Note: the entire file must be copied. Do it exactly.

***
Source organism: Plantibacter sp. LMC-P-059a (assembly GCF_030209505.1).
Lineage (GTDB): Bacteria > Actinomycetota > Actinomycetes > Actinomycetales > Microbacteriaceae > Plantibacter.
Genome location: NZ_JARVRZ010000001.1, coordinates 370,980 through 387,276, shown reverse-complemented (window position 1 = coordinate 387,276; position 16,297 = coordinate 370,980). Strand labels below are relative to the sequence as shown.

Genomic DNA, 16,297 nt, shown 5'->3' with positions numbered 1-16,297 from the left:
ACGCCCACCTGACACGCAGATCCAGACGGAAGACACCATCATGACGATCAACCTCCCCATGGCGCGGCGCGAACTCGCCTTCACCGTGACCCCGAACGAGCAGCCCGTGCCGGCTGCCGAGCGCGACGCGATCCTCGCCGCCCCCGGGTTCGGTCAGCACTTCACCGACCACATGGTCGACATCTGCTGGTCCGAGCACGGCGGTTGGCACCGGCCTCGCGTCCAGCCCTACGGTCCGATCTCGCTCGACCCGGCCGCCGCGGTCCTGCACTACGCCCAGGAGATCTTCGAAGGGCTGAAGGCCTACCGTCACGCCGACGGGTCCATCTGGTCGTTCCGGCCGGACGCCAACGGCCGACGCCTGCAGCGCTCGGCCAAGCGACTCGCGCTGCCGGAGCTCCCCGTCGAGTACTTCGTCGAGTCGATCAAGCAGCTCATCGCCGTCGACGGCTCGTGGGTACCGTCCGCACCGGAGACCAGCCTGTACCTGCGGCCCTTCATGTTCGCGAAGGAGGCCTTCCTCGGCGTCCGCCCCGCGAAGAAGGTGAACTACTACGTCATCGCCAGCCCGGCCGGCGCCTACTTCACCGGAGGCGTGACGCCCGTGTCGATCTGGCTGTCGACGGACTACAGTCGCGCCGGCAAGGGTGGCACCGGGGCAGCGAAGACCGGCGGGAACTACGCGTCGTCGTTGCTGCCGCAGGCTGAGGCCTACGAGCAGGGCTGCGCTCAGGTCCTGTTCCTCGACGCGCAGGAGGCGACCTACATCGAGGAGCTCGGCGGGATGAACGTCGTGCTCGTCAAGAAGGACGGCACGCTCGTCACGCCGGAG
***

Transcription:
Source organism: Plantibacter sp. LMC-P-059a (assembly GCF_030209505.1).
Lineage (GTDB): Bacteria > Actinomycetota > Actinomycetes > Actinomycetales > Microbacteriaceae > Plantibacter.
Genome location: NZ_JARVRZ010000001.1, coordinates 370,980 through 387,276, shown reverse-complemented (window position 1 = coordinate 387,276; position 16,297 = coordinate 370,980). Strand labels below are relative to the sequence as shown.

Genomic DNA, 16,297 nt, shown 5'->3' with positions numbered 1-16,297 from the left:
ACGCCCACCTGACACGCAGATCCAGACGGAAGACACCATCATGACGATCAACCTCCCCATGGCGCGGCGCGAACTCGCCTTCACCGTGACCCCGAACGAGCAGCCCGTGCCGGCTGCCGAGCGCGACGCGATCCTCGCCGCCCCCGGGTTCGGTCAGCACTTCACCGACCACATGGTCGACATCTGCTGGTCCGAGCACGGCGGTTGGCACCGGCCTCGCGTCCAGCCCTACGGTCCGATCTCGCTCGACCCGGCCGCCGCGGTCCTGCACTACGCCCAGGAGATCTTCGAAGGGCTGAAGGCCTACCGTCACGCCGACGGGTCCATCTGGTCGTTCCGGCCGGACGCCAACGGCCGACGCCTGCAGCGCTCGGCCAAGCGACTCGCGCTGCCGGAGCTCCCCGTCGAGTACTTCGTCGAGTCGATCAAGCAGCTCATCGCCGTCGACGGCTCGTGGGTACCGTCCGCACCGGAGACCAGCCTGTACCTGCGGCCCTTCATGTTCGCGAAGGAGGCCTTCCTCGGCGTCCGCCCCGCGAAGAAGGTGAACTACTACGTCATCGCCAGCCCGGCCGGCGCCTACTTCACCGGAGGCGTGACGCCCGTGTCGATCTGGCTGTCGACGGACTACAGTCGCGCCGGCAAGGGTGGCACCGGGGCAGCGAAGACCGGCGGGAACTACGCGTCGTCGTTGCTGCCGCAGGCTGAGGCCTACGAGCAGGGCTGCGCTCAGGTCCTGTTCCTCGACGCGCAGGAGGCGACCTACATCGAGGAGCTCGGCGGGATGAACGTCGTGCTCGTCAAGAAGGACGGCACGCTCGTCACGCCGGAG